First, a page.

British Library Pap. 2053 is a Greek papyrus fragment from Oxyrhynchus. Its two sides, written in distinctly different hands, were published separately in 1911 as P.Oxy. 8.1075 (Rahlfs 909, the last verses of Exodus) and P.Oxy. 8.1079 (P18, early verses of Revelation). The original editor of the piece, Arthur S. Hunt, described Pap. 2053 as part of a roll rather than a codex. He speculated that at some point after Exodus was copied along the fibers, the reverse was then reused for a copy of Revelation written against the fibers. I argue that, for at least three reasons, it is worth entertaining the possibility that Pap. 2053 is not part of a roll but rather a leaf from a codex. First, the amount of text and the format of the text on the papyrus are appropriate for a codex leaf. Second, we now have good evidence (unavailable to Hunt) for the existence of Christian codices with an eclectic mix of contents copied by different scribes. Third, when the back sides of rolls were reused, they were often rotated 180° such that the texts on the two sides of the papyrus were upside down relative to one another, rather than same-side-up, as the columns of Pap. 2053 are.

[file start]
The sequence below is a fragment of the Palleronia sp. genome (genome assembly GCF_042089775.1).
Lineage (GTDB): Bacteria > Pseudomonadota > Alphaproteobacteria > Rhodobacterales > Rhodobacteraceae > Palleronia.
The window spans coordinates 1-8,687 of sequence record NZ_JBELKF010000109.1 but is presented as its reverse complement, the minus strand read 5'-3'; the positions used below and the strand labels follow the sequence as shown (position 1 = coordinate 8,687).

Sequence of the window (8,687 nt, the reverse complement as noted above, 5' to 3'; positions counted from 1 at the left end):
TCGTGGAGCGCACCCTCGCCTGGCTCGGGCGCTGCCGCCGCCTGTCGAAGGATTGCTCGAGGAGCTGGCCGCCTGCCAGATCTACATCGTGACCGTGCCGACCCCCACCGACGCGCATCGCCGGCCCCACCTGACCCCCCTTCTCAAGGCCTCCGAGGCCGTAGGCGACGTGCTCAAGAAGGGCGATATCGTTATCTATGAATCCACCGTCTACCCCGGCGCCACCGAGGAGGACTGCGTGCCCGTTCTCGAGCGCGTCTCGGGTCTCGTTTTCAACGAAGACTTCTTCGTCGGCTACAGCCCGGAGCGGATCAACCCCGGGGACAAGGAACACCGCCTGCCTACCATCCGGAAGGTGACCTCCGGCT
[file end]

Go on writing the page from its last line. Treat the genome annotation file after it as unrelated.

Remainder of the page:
See Eldon J. Epp, “The Oxyrhynchus New Testament Papyri: ‘Not without honor except in their hometown’?”JBL123 (2004) 5-55, esp. 18-19; reprinted in Epp, Perspectives on New Testament Textual Criticism: Collected Essays, 1962-2004 (NovTSup 116; Leiden: Brill, 2005) 743-801, esp. 758-759.